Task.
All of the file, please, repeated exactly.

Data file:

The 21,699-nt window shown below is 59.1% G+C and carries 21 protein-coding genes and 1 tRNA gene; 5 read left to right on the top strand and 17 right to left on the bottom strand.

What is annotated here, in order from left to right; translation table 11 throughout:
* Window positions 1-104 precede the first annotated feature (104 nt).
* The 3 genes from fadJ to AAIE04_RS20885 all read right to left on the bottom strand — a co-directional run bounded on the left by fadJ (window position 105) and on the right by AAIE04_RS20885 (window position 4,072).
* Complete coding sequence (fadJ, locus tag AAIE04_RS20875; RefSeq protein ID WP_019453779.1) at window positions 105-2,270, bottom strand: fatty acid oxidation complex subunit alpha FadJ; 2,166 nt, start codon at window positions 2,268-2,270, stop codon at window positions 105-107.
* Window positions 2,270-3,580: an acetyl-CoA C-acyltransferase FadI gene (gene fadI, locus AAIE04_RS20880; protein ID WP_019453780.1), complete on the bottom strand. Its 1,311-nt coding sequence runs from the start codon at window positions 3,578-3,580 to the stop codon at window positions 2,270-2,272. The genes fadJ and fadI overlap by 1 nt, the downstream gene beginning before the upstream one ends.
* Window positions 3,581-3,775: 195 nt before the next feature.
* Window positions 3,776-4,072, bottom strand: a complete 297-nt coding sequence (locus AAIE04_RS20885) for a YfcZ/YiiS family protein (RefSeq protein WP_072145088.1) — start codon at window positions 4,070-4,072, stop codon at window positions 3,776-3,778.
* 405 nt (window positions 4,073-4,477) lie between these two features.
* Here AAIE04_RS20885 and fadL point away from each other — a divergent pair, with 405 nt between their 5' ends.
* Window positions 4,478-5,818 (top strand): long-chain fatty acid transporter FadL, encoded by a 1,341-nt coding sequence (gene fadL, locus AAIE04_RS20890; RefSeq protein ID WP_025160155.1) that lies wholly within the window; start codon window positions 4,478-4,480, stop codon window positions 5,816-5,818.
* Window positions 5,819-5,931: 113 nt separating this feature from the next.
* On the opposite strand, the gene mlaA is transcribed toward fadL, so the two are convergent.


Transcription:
The 21,699-nt window shown below is 59.1% G+C and carries 21 protein-coding genes and 1 tRNA gene; 5 read left to right on the top strand and 17 right to left on the bottom strand.

What is annotated here, in order from left to right; translation table 11 throughout:
* Window positions 1-104 precede the first annotated feature (104 nt).
* The 3 genes from fadJ to AAIE04_RS20885 all read right to left on the bottom strand — a co-directional run bounded on the left by fadJ (window position 105) and on the right by AAIE04_RS20885 (window position 4,072).
* Complete coding sequence (fadJ, locus tag AAIE04_RS20875; RefSeq protein ID WP_019453779.1) at window positions 105-2,270, bottom strand: fatty acid oxidation complex subunit alpha FadJ; 2,166 nt, start codon at window positions 2,268-2,270, stop codon at window positions 105-107.
* Window positions 2,270-3,580: an acetyl-CoA C-acyltransferase FadI gene (gene fadI, locus AAIE04_RS20880; protein ID WP_019453780.1), complete on the bottom strand. Its 1,311-nt coding sequence runs from the start codon at window positions 3,578-3,580 to the stop codon at window positions 2,270-2,272. The genes fadJ and fadI overlap by 1 nt, the downstream gene beginning before the upstream one ends.
* Window positions 3,581-3,775: 195 nt before the next feature.
* Window positions 3,776-4,072, bottom strand: a complete 297-nt coding sequence (locus AAIE04_RS20885) for a YfcZ/YiiS family protein (RefSeq protein WP_072145088.1) — start codon at window positions 4,070-4,072, stop codon at window positions 3,776-3,778.
* 405 nt (window positions 4,073-4,477) lie between these two features.
* Here AAIE04_RS20885 and fadL point away from each other — a divergent pair, with 405 nt between their 5' ends.
* Window positions 4,478-5,818 (top strand): long-chain fatty acid transporter FadL, encoded by a 1,341-nt coding sequence (gene fadL, locus AAIE04_RS20890; RefSeq protein ID WP_025160155.1) that lies wholly within the window; start codon window positions 4,478-4,480, stop codon window positions 5,816-5,818.
* Window positions 5,819-5,931: 113 nt separating this feature from the next.
* On the opposite strand, the gene mlaA is transcribed toward fadL, so the two are convergent.